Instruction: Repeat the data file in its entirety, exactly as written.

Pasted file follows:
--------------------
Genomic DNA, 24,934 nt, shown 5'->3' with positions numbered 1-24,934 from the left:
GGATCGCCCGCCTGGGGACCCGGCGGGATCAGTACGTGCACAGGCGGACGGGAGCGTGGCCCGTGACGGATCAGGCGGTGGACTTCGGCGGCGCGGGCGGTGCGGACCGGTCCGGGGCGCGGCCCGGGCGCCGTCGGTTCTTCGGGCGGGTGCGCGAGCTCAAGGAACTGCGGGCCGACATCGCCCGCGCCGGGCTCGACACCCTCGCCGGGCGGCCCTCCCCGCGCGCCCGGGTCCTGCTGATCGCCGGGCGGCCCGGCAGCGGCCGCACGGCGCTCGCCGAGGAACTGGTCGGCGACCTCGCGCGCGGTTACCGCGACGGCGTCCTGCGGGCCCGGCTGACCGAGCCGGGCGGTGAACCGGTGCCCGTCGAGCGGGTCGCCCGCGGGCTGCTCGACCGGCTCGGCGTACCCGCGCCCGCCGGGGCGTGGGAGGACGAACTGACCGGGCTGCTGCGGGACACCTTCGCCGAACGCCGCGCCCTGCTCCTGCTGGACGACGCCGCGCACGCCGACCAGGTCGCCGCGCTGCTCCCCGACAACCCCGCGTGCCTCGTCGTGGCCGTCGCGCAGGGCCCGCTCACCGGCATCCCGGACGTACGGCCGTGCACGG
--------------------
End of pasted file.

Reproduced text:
Genomic DNA, 24,934 nt, shown 5'->3' with positions numbered 1-24,934 from the left:
GGATCGCCCGCCTGGGGACCCGGCGGGATCAGTACGTGCACAGGCGGACGGGAGCGTGGCCCGTGACGGATCAGGCGGTGGACTTCGGCGGCGCGGGCGGTGCGGACCGGTCCGGGGCGCGGCCCGGGCGCCGTCGGTTCTTCGGGCGGGTGCGCGAGCTCAAGGAACTGCGGGCCGACATCGCCCGCGCCGGGCTCGACACCCTCGCCGGGCGGCCCTCCCCGCGCGCCCGGGTCCTGCTGATCGCCGGGCGGCCCGGCAGCGGCCGCACGGCGCTCGCCGAGGAACTGGTCGGCGACCTCGCGCGCGGTTACCGCGACGGCGTCCTGCGGGCCCGGCTGACCGAGCCGGGCGGTGAACCGGTGCCCGTCGAGCGGGTCGCCCGCGGGCTGCTCGACCGGCTCGGCGTACCCGCGCCCGCCGGGGCGTGGGAGGACGAACTGACCGGGCTGCTGCGGGACACCTTCGCCGAACGCCGCGCCCTGCTCCTGCTGGACGACGCCGCGCACGCCGACCAGGTCGCCGCGCTGCTCCCCGACAACCCCGCGTGCCTCGTCGTGGCCGTCGCGCAGGGCCCGCTCACCGGCATCCCGGACGTACGGCCGTGCACGG